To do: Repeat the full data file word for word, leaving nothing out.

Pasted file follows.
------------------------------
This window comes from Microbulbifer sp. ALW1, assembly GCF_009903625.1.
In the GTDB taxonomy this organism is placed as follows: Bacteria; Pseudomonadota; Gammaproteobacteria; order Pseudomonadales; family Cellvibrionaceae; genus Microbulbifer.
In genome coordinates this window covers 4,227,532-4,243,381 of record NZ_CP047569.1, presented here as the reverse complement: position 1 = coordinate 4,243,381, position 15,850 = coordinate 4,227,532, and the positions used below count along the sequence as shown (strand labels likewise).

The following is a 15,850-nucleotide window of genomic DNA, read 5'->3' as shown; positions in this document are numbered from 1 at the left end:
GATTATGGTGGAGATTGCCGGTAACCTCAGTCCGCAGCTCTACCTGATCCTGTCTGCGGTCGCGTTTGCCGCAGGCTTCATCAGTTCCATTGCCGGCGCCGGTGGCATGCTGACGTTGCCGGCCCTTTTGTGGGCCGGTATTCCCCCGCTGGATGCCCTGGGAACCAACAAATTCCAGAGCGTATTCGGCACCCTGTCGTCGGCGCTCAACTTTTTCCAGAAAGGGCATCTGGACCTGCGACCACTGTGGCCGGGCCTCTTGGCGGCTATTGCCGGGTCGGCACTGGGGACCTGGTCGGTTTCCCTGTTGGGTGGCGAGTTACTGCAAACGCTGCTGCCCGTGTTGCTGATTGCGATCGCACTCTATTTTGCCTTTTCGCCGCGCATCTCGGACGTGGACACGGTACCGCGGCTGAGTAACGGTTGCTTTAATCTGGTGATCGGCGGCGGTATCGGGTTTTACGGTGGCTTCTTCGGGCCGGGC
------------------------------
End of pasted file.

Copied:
This window comes from Microbulbifer sp. ALW1, assembly GCF_009903625.1.
In the GTDB taxonomy this organism is placed as follows: Bacteria; Pseudomonadota; Gammaproteobacteria; order Pseudomonadales; family Cellvibrionaceae; genus Microbulbifer.
In genome coordinates this window covers 4,227,532-4,243,381 of record NZ_CP047569.1, presented here as the reverse complement: position 1 = coordinate 4,243,381, position 15,850 = coordinate 4,227,532, and the positions used below count along the sequence as shown (strand labels likewise).

The following is a 15,850-nucleotide window of genomic DNA, read 5'->3' as shown; positions in this document are numbered from 1 at the left end:
GATTATGGTGGAGATTGCCGGTAACCTCAGTCCGCAGCTCTACCTGATCCTGTCTGCGGTCGCGTTTGCCGCAGGCTTCATCAGTTCCATTGCCGGCGCCGGTGGCATGCTGACGTTGCCGGCCCTTTTGTGGGCCGGTATTCCCCCGCTGGATGCCCTGGGAACCAACAAATTCCAGAGCGTATTCGGCACCCTGTCGTCGGCGCTCAACTTTTTCCAGAAAGGGCATCTGGACCTGCGACCACTGTGGCCGGGCCTCTTGGCGGCTATTGCCGGGTCGGCACTGGGGACCTGGTCGGTTTCCCTGTTGGGTGGCGAGTTACTGCAAACGCTGCTGCCCGTGTTGCTGATTGCGATCGCACTCTATTTTGCCTTTTCGCCGCGCATCTCGGACGTGGACACGGTACCGCGGCTGAGTAACGGTTGCTTTAATCTGGTGATCGGCGGCGGTATCGGGTTTTACGGTGGCTTCTTCGGGCCGGGC